Congressional Subcommittee Hearing on FCA Reform Signals Potential Relief for Health Care Providers
By Brian F. McEvoy
, Jeremy Burnette, and Emma R. Cecil
Good news may be in sight for businesses and health care providers.
On April 28, 2016, the House Judiciary Committee’s Subcommittee on the Constitution and Civil Justice once again considered potential updates to the federal False Claims Act. Those in favor of reform touted the hearing as a first step toward commonsense changes and improvements targeted at promoting compliance and rooting out and preventing fraud in the first instance.
The Subcommittee, which last took up the issue of FCA reform in July 2014, heard testimony from two health care lawyers, a health care system CEO, and former deputy United States Attorney General, Larry Thompson. The testimony focused principally on two proposed reforms:
- Reduced awards for corporations that adopt gold standard corporate compliance programs
- Requirement that corporate whistleblowers report frauds internally before filing qui tams
Both proposals drew sharp criticism from the relators’ bar and other opponents of FCA reform.
With respect to the first proposal, Mr. Thompson observed that while the FCA remains a critical tool in combating fraud, it has become unduly adversarial, giving the government enormous leverage against private companies and individuals. The government’s reliance on post-hoc enforcement, he told the Subcommittee, results in significant, often unfair and arbitrary, penalties, even where a company has invested considerable resources in compliance and prevention on the front-end. Citing a 2013 report by the U.S. Chamber Institute for Legal Reform, Mr. Thompson suggested that a better and more even-handed approach would be to incentivize compliance in a real and meaningful way
by allowing companies that achieve and maintain superior compliance programs to obtain reductions in penalties or other consequences “when inevitable wrongdoing does occur.”
Part of any reform would also have to include a requirement that relators demonstrate that they have brought their concerns to the attention of the target organization before filing a qui tam complaint,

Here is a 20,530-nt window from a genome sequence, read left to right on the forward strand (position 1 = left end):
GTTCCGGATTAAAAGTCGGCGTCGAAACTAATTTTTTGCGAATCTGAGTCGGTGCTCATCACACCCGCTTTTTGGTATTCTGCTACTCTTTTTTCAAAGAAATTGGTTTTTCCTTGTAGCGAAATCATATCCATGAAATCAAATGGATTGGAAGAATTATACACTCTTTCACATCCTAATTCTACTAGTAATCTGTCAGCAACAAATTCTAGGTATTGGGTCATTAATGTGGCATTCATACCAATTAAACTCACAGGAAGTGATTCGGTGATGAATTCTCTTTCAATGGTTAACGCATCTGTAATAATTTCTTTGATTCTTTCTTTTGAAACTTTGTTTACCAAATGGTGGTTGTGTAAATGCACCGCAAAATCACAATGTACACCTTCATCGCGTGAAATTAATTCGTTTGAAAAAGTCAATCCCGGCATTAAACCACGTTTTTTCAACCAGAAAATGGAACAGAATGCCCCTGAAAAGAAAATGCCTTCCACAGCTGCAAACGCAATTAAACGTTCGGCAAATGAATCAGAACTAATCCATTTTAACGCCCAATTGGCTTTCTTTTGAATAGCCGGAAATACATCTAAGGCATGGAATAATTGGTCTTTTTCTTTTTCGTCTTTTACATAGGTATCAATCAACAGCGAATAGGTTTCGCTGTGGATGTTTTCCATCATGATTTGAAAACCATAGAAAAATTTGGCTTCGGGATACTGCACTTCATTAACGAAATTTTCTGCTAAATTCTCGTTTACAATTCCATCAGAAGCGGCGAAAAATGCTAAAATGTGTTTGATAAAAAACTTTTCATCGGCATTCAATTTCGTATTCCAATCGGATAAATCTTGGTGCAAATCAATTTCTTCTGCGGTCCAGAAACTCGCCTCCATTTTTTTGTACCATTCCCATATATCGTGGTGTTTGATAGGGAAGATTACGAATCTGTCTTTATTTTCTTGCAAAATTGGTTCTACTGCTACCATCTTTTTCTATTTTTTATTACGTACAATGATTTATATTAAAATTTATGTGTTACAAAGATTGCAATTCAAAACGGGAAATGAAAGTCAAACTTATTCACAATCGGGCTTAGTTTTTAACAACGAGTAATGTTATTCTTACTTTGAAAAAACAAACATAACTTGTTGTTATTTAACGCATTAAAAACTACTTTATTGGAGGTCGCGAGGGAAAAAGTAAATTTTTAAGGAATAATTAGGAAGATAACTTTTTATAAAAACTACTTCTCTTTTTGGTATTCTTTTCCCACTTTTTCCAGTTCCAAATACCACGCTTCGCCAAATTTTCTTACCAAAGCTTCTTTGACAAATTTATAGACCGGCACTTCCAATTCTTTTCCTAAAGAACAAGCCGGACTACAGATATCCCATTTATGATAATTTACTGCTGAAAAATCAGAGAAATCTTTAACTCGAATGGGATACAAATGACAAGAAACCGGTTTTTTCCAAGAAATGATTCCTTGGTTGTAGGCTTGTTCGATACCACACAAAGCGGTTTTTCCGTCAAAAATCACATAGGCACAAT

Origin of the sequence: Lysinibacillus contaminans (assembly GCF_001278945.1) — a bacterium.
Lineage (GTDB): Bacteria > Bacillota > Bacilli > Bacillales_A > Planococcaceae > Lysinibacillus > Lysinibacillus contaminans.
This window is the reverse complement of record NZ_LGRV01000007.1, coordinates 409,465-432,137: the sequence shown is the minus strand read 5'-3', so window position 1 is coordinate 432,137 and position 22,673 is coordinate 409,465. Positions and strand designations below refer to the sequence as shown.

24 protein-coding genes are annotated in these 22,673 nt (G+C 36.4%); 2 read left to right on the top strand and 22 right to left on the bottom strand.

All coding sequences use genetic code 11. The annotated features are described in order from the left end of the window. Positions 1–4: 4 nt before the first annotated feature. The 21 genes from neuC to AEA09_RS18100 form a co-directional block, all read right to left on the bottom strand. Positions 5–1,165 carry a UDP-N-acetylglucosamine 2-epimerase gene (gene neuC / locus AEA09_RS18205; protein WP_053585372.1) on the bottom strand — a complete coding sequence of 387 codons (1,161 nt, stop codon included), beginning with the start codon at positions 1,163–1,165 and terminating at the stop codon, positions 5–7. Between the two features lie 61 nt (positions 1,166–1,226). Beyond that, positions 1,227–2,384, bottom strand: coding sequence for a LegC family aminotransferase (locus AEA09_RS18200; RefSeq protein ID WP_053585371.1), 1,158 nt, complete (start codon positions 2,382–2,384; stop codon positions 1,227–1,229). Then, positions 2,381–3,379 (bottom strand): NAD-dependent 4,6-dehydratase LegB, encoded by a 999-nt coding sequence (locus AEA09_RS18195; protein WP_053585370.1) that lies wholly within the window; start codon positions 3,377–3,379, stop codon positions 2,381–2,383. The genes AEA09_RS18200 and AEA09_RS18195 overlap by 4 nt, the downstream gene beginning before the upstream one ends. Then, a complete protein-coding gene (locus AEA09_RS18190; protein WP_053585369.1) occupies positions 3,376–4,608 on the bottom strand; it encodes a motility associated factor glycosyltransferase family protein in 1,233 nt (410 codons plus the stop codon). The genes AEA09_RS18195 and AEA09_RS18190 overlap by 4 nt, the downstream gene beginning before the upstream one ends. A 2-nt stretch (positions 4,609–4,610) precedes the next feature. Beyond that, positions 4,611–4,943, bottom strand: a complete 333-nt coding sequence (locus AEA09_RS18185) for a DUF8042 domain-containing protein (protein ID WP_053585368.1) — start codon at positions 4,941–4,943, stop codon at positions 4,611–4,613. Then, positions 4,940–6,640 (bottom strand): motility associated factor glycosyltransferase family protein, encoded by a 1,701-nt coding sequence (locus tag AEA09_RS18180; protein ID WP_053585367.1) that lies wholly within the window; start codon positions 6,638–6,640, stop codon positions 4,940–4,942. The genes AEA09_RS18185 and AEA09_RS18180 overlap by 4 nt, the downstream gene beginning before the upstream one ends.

said Dennis Burke, President and CEO of a not-for profit-hospital system, in his testimony. This requirement would prevent organizations from being subjected to costly and protracted investigations, not to mention unquantifiable and often irreparable reputational harm, as a result of relators being allowed to “throw everything on the wall to see if anything might stick.” If nothing does, he said, relators can simply “walk away and say ‘oops, I guess we were (I was) wrong.’”
Echoing Mr. Burke’s sentiments, Jonathan Diesenhaus, health care attorney and former Senior Trial Counsel in DOJ’s Civil Fraud Section, noted that FCA defendants are left without a remedy when investigations, or more often declined qui tam litigation, come up empty
. He pointed out that the FCA’s bounty and attorneys’ fees provisions shield whistleblowers and their attorneys from the risk-reward proposition that governs other litigation in federal courts. The normal rules of litigation, he said, simply do not constrain whistleblowers and their attorneys in the same way that other plaintiffs and their attorneys are constrained. He suggested that Congress can “reset [the] balance” by creating greater incentives for compliance and self-disclosure, subjecting frivolous whistleblower claims to the same scrutiny as other plaintiffs under the federal rules of civil procedure, and requiring DOJ to evaluate declined qui tams for merit and exercise its statutory authority to dismiss cases that would unjustifiably burden the courts, federal agencies, innovators, small businesses and health care providers.
Opponents warned that requiring corporate whistleblowers to make internal reports to their employers before filing qui tams would result in more widespread retaliation against whistleblowers
, making them more reluctant to come forward, and rejected the idea that a so-called gold standard, or certified, corporate compliance program was a silver bullet against fraud. Relator’s attorney Neil Getnick argued in his testimony that permitting companies to escape or face reduced liability because they have “checked the boxes” on how to establish a compliance program would merely encourage companies to game the new compliance regime
, thus enabling, not eradicating, fraud.
Relief Could be in Sight
Whatever the legislative consequences of these Congressional hearings, the proposed updates to the FCA underscore the significant leverage wielded by the Department of Justice against businesses and health care providers under the current version of the FCA. That leverage has only continued to grow in recent years, in part as a result of the government’s and relators’ increasingly frequent and aggressive use of the “implied certification” doctrine, which allows relators to bring suits based on mere technical regulatory violations and without proof of actual false claims submitted to the government. Unless and until reforms are legislatively enacted, the FCA’s treble damages and civil penalty provisions remain the most potent and prolific means of obtaining mammoth settlements against health care providers and other entities that do business with the government.
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